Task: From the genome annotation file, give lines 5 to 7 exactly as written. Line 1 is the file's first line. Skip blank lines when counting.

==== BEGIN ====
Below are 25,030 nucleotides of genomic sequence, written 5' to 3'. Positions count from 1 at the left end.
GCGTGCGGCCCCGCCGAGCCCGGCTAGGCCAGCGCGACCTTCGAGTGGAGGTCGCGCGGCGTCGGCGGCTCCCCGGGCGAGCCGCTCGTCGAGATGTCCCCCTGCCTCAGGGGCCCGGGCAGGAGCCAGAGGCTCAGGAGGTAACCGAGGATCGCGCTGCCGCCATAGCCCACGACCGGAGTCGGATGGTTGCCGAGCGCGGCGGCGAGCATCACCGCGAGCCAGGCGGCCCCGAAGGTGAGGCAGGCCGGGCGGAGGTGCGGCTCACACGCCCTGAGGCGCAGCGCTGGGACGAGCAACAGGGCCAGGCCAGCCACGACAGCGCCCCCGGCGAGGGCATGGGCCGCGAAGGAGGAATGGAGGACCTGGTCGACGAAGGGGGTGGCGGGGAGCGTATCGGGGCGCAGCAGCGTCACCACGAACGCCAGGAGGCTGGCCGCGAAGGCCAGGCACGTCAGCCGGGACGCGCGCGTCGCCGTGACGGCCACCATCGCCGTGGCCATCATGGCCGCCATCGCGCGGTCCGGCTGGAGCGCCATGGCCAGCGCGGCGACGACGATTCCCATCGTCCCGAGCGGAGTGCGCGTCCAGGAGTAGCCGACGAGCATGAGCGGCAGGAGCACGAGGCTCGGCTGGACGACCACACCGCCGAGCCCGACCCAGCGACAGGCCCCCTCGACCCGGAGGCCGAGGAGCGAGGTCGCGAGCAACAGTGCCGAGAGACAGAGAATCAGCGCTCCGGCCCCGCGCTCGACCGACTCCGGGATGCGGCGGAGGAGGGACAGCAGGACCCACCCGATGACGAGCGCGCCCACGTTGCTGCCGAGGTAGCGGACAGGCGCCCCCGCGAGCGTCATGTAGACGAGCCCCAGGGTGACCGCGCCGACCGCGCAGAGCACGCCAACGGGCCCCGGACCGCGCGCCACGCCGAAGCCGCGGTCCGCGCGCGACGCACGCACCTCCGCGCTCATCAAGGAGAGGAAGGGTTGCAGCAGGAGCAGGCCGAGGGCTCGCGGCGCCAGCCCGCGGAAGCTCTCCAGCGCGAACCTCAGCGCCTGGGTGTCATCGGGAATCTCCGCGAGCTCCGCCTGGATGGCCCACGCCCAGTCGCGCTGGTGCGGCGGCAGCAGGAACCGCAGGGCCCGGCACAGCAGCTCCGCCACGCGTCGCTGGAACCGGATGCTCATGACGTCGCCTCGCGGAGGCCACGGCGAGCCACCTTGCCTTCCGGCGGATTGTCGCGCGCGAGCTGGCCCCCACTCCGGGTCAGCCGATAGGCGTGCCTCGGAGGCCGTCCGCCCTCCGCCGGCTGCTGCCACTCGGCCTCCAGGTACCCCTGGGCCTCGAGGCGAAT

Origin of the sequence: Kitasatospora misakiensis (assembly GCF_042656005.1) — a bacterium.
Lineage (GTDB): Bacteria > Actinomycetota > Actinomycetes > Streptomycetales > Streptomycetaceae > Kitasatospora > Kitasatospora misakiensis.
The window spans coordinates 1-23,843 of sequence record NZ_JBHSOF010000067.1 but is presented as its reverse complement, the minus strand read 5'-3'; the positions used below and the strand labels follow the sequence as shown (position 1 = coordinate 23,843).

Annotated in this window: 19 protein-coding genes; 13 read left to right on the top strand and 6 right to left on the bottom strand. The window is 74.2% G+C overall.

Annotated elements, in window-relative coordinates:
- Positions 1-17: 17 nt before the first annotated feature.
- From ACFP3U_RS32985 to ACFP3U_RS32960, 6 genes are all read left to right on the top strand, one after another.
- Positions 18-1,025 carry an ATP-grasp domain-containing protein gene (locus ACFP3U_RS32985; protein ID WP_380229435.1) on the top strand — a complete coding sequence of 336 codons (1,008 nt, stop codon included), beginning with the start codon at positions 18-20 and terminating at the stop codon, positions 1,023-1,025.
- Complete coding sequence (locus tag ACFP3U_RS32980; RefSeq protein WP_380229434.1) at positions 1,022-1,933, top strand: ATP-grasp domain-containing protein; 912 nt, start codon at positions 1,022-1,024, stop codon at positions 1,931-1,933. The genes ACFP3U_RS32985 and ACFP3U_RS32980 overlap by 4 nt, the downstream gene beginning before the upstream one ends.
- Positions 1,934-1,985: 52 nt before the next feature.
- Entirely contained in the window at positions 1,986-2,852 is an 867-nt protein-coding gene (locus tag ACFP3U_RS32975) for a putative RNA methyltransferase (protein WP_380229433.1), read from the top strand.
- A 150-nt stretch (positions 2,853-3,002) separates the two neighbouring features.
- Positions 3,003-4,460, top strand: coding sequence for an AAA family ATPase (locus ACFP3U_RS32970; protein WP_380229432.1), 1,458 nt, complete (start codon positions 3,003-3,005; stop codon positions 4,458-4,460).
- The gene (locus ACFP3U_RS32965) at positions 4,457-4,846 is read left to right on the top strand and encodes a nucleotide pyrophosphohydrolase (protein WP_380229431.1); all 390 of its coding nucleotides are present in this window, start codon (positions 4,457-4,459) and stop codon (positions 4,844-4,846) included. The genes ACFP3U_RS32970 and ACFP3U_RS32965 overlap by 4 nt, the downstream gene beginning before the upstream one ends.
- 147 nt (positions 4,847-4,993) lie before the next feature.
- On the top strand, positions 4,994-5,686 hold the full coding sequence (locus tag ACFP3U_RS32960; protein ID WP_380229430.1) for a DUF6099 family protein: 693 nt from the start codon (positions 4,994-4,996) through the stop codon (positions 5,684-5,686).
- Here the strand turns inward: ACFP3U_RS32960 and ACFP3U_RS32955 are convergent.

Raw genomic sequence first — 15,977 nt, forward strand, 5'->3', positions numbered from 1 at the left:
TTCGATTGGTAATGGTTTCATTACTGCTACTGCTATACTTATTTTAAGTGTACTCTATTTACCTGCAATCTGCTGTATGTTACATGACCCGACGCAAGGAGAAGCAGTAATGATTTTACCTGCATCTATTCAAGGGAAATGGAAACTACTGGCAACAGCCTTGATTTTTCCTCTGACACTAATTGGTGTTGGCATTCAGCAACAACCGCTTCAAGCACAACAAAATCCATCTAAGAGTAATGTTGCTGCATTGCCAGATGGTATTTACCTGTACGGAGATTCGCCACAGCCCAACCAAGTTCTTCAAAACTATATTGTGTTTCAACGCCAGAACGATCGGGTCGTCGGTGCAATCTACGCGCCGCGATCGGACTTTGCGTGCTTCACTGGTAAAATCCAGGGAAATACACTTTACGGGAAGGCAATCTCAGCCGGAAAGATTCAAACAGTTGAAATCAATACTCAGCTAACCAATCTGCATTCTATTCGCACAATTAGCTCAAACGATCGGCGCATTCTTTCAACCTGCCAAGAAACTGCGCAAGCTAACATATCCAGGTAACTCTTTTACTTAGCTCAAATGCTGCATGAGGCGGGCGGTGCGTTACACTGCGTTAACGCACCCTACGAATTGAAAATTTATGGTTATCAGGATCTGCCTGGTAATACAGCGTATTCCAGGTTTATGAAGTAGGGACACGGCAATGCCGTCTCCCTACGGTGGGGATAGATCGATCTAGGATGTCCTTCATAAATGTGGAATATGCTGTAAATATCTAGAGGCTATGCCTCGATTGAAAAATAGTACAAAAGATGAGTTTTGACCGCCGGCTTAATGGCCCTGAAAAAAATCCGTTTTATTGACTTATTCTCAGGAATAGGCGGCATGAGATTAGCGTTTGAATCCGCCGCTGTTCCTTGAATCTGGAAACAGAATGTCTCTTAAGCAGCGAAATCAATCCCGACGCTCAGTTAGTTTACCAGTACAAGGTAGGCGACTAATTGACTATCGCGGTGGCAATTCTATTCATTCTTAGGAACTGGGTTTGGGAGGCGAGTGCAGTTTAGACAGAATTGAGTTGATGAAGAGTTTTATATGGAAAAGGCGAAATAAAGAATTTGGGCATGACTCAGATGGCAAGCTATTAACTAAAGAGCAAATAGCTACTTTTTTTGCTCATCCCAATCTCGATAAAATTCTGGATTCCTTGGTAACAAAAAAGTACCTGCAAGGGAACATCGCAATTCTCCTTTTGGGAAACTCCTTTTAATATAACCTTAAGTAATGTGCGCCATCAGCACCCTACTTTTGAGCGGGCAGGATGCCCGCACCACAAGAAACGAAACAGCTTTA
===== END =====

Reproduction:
The window spans coordinates 1-23,843 of sequence record NZ_JBHSOF010000067.1 but is presented as its reverse complement, the minus strand read 5'-3'; the positions used below and the strand labels follow the sequence as shown (position 1 = coordinate 23,843).

Annotated in this window: 19 protein-coding genes; 13 read left to right on the top strand and 6 right to left on the bottom strand. The window is 74.2% G+C overall.

Annotated elements, in window-relative coordinates: